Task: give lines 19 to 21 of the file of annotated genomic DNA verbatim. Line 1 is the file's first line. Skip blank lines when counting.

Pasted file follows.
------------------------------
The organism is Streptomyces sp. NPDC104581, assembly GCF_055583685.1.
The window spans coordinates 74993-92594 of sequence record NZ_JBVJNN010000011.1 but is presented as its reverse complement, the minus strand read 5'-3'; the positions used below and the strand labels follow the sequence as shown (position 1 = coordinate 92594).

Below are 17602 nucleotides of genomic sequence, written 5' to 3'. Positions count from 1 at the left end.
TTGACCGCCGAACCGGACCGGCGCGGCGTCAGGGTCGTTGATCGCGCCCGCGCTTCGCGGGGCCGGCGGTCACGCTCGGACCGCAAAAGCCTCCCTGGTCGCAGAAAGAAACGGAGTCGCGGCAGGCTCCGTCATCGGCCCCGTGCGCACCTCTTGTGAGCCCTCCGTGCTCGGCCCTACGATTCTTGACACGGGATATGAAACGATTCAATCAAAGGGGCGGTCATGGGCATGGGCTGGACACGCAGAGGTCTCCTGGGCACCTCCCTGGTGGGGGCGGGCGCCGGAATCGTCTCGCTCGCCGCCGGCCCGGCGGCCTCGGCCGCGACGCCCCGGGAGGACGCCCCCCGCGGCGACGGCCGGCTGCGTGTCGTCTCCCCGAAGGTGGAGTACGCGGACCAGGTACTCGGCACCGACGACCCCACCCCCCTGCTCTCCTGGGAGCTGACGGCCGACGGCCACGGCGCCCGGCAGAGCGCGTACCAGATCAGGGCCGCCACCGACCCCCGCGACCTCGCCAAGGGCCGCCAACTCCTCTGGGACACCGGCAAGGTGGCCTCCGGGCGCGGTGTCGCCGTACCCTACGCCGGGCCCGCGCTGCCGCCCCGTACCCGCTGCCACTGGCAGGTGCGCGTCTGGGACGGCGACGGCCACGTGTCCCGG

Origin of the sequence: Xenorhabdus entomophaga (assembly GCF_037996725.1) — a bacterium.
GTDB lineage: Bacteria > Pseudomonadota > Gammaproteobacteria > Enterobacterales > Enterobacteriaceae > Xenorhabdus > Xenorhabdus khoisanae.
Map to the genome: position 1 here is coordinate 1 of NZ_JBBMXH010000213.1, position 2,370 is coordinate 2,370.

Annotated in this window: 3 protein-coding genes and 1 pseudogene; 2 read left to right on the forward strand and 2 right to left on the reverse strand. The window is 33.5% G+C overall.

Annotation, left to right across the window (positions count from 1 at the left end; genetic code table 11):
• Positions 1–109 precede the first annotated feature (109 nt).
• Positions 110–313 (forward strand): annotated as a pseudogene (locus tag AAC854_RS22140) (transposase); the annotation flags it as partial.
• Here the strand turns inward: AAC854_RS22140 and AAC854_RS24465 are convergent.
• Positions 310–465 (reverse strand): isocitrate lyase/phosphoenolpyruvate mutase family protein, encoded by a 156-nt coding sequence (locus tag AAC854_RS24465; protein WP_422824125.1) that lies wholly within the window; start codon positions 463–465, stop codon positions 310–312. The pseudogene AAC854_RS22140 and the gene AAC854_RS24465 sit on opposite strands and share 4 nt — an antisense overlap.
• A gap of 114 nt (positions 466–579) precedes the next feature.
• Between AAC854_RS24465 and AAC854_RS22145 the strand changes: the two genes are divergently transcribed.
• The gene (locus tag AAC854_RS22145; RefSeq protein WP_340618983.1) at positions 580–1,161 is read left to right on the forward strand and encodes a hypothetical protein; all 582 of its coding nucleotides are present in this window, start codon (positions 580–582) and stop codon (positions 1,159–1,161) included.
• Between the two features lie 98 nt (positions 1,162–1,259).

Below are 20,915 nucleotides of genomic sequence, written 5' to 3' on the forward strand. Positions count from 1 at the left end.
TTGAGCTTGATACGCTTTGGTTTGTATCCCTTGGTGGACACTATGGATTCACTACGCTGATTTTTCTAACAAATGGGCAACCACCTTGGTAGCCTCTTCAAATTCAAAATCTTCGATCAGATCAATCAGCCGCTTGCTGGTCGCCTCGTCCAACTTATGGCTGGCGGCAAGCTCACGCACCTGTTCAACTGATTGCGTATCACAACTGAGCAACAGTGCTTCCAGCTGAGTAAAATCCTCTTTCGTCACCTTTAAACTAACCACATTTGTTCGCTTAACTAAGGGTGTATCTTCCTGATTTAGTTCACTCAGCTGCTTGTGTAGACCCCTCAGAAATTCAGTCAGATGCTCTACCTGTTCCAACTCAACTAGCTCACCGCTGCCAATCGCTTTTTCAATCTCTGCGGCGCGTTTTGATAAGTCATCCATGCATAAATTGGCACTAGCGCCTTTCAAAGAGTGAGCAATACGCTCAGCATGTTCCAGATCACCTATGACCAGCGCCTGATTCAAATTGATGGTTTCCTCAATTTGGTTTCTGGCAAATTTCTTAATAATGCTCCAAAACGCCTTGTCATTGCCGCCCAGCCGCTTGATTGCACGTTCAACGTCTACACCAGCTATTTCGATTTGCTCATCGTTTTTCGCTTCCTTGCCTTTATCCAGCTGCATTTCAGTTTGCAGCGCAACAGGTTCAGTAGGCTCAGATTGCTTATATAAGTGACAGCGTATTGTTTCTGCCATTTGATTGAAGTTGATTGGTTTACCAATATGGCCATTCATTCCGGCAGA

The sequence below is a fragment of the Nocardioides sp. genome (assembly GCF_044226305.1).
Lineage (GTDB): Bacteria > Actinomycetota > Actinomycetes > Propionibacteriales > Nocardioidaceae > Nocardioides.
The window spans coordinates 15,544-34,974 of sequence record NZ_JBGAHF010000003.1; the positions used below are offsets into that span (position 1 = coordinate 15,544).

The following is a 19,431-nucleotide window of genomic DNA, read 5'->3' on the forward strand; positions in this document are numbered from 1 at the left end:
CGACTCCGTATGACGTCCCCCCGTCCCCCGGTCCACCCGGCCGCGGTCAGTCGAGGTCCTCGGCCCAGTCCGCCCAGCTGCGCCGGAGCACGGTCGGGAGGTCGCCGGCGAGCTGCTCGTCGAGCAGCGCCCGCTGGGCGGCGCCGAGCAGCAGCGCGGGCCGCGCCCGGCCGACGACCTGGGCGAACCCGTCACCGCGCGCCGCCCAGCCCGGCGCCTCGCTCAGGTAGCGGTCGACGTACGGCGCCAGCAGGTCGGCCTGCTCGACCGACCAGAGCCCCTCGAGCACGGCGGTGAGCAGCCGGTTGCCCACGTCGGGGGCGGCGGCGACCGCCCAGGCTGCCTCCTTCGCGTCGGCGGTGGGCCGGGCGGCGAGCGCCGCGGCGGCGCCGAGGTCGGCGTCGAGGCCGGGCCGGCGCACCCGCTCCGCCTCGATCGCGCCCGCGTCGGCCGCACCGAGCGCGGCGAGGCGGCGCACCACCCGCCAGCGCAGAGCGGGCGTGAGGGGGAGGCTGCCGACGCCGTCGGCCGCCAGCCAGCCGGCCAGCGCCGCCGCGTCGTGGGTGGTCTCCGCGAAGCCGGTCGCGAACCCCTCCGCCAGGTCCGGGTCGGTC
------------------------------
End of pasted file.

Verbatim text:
TTGAGCTTGATACGCTTTGGTTTGTATCCCTTGGTGGACACTATGGATTCACTACGCTGATTTTTCTAACAAATGGGCAACCACCTTGGTAGCCTCTTCAAATTCAAAATCTTCGATCAGATCAATCAGCCGCTTGCTGGTCGCCTCGTCCAACTTATGGCTGGCGGCAAGCTCACGCACCTGTTCAACTGATTGCGTATCACAACTGAGCAACAGTGCTTCCAGCTGAGTAAAATCCTCTTTCGTCACCTTTAAACTAACCACATTTGTTCGCTTAACTAAGGGTGTATCTTCCTGATTTAGTTCACTCAGCTGCTTGTGTAGACCCCTCAGAAATTCAGTCAGATGCTCTACCTGTTCCAACTCAACTAGCTCACCGCTGCCAATCGCTTTTTCAATCTCTGCGGCGCGTTTTGATAAGTCATCCATGCATAAATTGGCACTAGCGCCTTTCAAAGAGTGAGCAATACGCTCAGCATGTTCCAGATCACCTATGACCAGCGCCTGATTCAAATTGATGGTTTCCTCAATTTGGTTTCTGGCAAATTTCTTAATAATGCTCCAAAACGCCTTGTCATTGCCGCCCAGCCGCTTGATTGCACGTTCAACGTCTACACCAGCTATTTCGATTTGCTCATCGTTTTTCGCTTCCTTGCCTTTATCCAGCTGCATTTCAGTTTGCAGCGCAACAGGTTCAGTAGGCTCAGATTGCTTATATAAGTGACAGCGTATTGTTTCTGCCATTTGATTGAAGTTGATTGGTTTACCAATATGGCCATTCATTCCGGCAGA

The sequence below is a fragment of the Nocardioides sp. genome (assembly GCF_044226305.1).
Lineage (GTDB): Bacteria > Actinomycetota > Actinomycetes > Propionibacteriales > Nocardioidaceae > Nocardioides.